Relocation of USDA Scientists  

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 lynn
(@lynnventura)
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07/01/2019 9:29 pm  

It looks like the administration is taking yet another wrecking ball to good government by forcibly relocating scientists who do climate and agriculture research from the DC area to Kansas City. Those who refuse to move will be fired. Yet another evil ingenious way to break things that work. This administration isn't failing, it feels wildly successful. Even if democrats are able to win the presidency, they'll spend 8 years just getting to where we were in 2016, if they're lucky. It's so depressing.


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(@lovendures)
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07/01/2019 11:54 pm  

I heard about this when first announced 2 weeks ago.  At the time I thought there was a good chance it wouldn't happen in the end.  Now I am not so sure.  It is very distressing news indeed.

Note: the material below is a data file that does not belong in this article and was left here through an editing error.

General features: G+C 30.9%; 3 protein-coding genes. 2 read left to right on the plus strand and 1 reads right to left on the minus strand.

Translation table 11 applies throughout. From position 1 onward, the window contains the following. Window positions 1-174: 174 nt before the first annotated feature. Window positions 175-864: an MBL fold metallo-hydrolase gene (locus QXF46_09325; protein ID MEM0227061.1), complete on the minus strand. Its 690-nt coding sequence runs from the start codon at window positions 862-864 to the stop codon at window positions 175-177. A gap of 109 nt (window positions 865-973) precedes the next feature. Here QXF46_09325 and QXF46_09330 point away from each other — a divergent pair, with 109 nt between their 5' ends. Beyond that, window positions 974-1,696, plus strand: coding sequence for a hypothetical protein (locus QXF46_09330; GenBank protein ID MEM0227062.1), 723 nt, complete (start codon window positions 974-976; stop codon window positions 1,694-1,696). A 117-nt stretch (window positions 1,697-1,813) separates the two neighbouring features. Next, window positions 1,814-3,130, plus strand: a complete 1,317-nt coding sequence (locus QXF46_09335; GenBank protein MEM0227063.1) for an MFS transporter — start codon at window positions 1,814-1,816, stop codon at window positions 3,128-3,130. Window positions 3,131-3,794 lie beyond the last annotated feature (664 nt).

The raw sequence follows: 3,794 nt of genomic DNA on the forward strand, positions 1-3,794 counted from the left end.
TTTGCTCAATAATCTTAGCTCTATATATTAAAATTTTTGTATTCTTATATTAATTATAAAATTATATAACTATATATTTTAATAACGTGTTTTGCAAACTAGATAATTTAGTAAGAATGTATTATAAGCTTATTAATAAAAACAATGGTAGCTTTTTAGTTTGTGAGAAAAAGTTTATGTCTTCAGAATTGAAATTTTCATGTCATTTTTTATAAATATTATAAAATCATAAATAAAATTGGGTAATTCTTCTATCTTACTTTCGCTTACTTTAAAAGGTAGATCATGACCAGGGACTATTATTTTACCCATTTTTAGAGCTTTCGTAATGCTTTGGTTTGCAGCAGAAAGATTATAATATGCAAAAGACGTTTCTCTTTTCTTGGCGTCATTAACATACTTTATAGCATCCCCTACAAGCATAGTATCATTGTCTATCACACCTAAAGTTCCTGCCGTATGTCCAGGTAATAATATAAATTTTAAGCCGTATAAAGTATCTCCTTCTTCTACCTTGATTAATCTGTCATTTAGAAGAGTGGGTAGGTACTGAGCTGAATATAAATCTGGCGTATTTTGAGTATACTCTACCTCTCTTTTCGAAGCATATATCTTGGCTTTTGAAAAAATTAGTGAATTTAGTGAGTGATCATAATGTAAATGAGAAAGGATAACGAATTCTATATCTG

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(@anita)
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07/02/2019 12:30 am  

I just saw this on Rachel Maddow. Not only would the best scientists be moved from DC, but the other ramifications are extremely distressing. Climate change and our

food quality info would be kept from those not following the stories. People would be

malnourished, not knowing the food they always ate before won’t be the same because

of the co 2.   This is another horrifying action!

Anita


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(@deetoo)
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07/02/2019 12:00 pm